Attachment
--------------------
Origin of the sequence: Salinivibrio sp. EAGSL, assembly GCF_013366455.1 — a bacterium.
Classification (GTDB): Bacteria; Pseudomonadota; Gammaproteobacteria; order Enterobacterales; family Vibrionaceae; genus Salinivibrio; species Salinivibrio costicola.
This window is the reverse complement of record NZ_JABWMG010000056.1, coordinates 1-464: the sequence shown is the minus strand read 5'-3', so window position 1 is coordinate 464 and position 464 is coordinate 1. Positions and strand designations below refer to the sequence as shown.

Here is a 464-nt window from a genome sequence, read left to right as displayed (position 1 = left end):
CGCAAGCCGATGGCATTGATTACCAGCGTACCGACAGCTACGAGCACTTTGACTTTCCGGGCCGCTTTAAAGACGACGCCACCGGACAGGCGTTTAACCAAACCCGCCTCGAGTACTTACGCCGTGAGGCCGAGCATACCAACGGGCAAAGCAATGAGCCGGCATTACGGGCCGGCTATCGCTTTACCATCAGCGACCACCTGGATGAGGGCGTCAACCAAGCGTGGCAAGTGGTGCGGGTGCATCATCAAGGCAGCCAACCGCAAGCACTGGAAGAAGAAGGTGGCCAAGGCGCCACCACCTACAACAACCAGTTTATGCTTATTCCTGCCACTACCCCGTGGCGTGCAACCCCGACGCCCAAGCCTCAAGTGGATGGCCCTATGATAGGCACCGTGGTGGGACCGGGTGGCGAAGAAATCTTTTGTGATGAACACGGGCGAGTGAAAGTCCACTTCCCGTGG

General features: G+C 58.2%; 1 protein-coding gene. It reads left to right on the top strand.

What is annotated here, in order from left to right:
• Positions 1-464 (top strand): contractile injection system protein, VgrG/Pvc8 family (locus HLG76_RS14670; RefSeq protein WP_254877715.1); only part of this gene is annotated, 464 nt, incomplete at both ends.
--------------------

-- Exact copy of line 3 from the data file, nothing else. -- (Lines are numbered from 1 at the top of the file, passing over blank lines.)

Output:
This window is the reverse complement of record NZ_JABWMG010000056.1, coordinates 1-464: the sequence shown is the minus strand read 5'-3', so window position 1 is coordinate 464 and position 464 is coordinate 1. Positions and strand designations below refer to the sequence as shown.